Students must learn to read, evaluate, discuss, and write about real-world science issues. Some educators feel that practice is the best way to become a proficient reader, thinker, and communicator. While building knowledge from textbooks is important, teachers today are less likely to use class time in this manner. Instead, many science teachers engage students in reading through informational text.
In this Farm-to-Table themed project-based lesson or PBL, students consider the journey food takes before it gets to their plate. After reading informational texts and other sources, students evaluate the various authors' points of view and identify conflicting evidence. Finally, they make a claim, support it with logical reasoning and relevant evidence, address counterclaims, and share findings with others.
You can hook students with high-interest literary nonfiction such as the Young Readers Edition of Michael Pollan’s The Omnivore’s Dilemma. Before students read, ask them what they know about where food comes from and how it gets to our tables. This site provides plenty of questions to help introduce the book, generate discussions, and suggest student products. Remind students that Pollan presents one point of view and that other writers offer opposing perspectives.
The goal is to think about food—where it comes from, along with its nutritional value—and to take a stand on a food-related topic. Students must support their insights with evidence and share their product with others. To do this well, they must understand the perspectives and motivations of other stakeholders. That means identifying credible sources of information and data. In addition to using data to support their claim and solution, students must understand how the data was collected and what it represents.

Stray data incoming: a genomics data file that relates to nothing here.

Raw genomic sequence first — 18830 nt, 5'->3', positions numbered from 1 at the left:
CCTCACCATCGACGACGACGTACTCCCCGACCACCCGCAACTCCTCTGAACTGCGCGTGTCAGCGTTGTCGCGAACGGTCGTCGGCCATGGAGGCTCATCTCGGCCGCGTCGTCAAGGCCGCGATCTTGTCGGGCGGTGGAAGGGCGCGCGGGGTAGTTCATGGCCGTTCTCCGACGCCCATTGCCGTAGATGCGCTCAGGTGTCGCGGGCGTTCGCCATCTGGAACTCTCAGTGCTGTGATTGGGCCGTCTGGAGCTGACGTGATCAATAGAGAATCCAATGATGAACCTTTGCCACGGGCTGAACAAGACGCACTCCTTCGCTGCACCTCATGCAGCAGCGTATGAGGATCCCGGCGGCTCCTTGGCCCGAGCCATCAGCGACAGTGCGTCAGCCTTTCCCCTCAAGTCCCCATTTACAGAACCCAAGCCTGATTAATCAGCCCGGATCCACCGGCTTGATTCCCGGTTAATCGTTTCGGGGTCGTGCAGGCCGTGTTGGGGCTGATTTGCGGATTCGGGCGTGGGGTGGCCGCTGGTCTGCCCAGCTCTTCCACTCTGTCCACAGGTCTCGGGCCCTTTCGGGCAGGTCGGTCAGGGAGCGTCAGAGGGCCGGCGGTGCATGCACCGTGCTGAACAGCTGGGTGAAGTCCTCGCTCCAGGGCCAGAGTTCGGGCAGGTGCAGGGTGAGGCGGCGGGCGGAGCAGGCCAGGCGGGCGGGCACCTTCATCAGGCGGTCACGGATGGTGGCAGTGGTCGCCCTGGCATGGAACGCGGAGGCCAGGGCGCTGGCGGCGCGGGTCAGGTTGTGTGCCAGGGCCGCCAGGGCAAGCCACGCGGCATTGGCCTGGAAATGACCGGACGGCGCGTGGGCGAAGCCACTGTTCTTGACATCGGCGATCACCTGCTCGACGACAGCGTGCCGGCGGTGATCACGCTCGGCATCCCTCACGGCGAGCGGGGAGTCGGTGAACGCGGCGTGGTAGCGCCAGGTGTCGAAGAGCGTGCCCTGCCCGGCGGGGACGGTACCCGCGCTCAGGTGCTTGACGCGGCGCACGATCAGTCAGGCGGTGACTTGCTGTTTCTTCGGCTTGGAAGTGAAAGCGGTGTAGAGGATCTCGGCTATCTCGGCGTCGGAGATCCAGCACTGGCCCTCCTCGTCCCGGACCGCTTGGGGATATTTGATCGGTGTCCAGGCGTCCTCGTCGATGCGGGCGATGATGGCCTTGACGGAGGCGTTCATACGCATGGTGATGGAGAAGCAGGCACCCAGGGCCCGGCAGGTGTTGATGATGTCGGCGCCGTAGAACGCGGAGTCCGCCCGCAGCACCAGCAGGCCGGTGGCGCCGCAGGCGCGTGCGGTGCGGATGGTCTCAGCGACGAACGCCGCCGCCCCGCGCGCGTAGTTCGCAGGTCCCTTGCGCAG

After selecting a topic, students create a research question. They may need help generating a compelling question. The next step is gathering background information—either by exploring the internet or using trusted sites provided by the teacher.
United Nations Sustainable Development Goals
World's Largest Lesson
Birke Baehr: What’s wrong with our food system?
Pamela Ronald: The case for engineering our food
From Farm to Table: Nat Geo Live
Your Food, Farm to Table
Debunking the Myths: Finding Success in the Organic Marketplace
Food Biotechnology Videos
Organic Eggs vs. Conventional Farm Eggs
Synthesize Claims and Evidence, Evaluate, Revise, and Share
To track workflow and progress, Michelle Woods and other instructional coaches use Agile methods where students work collaboratively in teams. The primary role of the teacher is project management. Each team member quickly summarizes what they did yesterday, what they will do today, and if they are experiencing any obstacles in a stand-up meeting or scrum. Student leaders serve as Scrum Masters. Teachers and students track the project’s progress with sprints using Trello or sticky notes. Student products could be essays, videos, magazines, brochures, infographics, annotated maps, or some other form that achieves the objective. Teachers and students can even showcase digital student work.
Want to learn more about PBL or the UN's Sustainable Development Goals?
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